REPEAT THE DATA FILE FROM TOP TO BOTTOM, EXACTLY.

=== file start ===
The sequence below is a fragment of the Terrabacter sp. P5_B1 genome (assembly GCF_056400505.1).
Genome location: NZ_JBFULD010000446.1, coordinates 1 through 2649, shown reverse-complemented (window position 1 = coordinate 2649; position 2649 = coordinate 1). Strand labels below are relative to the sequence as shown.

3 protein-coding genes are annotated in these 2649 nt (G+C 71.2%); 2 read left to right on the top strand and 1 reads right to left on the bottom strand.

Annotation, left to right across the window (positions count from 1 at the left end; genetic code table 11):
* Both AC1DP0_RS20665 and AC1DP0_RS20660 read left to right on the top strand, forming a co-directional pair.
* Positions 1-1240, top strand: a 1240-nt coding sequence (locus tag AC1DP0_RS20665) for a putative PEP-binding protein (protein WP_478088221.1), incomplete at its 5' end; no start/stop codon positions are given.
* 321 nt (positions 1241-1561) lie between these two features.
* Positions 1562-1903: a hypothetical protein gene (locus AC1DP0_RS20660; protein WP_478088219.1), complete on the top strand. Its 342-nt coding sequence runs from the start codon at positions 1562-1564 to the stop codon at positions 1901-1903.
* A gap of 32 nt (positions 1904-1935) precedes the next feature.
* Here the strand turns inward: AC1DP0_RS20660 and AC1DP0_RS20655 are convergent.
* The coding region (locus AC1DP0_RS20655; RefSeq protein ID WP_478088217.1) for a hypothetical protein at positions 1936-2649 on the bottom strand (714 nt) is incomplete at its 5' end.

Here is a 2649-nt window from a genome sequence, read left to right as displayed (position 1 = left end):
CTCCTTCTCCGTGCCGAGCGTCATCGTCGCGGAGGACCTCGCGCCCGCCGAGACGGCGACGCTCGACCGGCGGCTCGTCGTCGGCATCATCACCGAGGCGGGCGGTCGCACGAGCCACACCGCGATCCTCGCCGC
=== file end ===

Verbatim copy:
The sequence below is a fragment of the Terrabacter sp. P5_B1 genome (assembly GCF_056400505.1).
Genome location: NZ_JBFULD010000446.1, coordinates 1 through 2649, shown reverse-complemented (window position 1 = coordinate 2649; position 2649 = coordinate 1). Strand labels below are relative to the sequence as shown.

3 protein-coding genes are annotated in these 2649 nt (G+C 71.2%); 2 read left to right on the top strand and 1 reads right to left on the bottom strand.

Annotation, left to right across the window (positions count from 1 at the left end; genetic code table 11):
* Both AC1DP0_RS20665 and AC1DP0_RS20660 read left to right on the top strand, forming a co-directional pair.
* Positions 1-1240, top strand: a 1240-nt coding sequence (locus tag AC1DP0_RS20665) for a putative PEP-binding protein (protein WP_478088221.1), incomplete at its 5' end; no start/stop codon positions are given.
* 321 nt (positions 1241-1561) lie between these two features.
* Positions 1562-1903: a hypothetical protein gene (locus AC1DP0_RS20660; protein WP_478088219.1), complete on the top strand. Its 342-nt coding sequence runs from the start codon at positions 1562-1564 to the stop codon at positions 1901-1903.
* A gap of 32 nt (positions 1904-1935) precedes the next feature.
* Here the strand turns inward: AC1DP0_RS20660 and AC1DP0_RS20655 are convergent.
* The coding region (locus AC1DP0_RS20655; RefSeq protein ID WP_478088217.1) for a hypothetical protein at positions 1936-2649 on the bottom strand (714 nt) is incomplete at its 5' end.

Here is a 2649-nt window from a genome sequence, read left to right as displayed (position 1 = left end):
CTCCTTCTCCGTGCCGAGCGTCATCGTCGCGGAGGACCTCGCGCCCGCCGAGACGGCGACGCTCGACCGGCGGCTCGTCGTCGGCATCATCACCGAGGCGGGCGGTCGCACGAGCCACACCGCGATCCTCGCCGC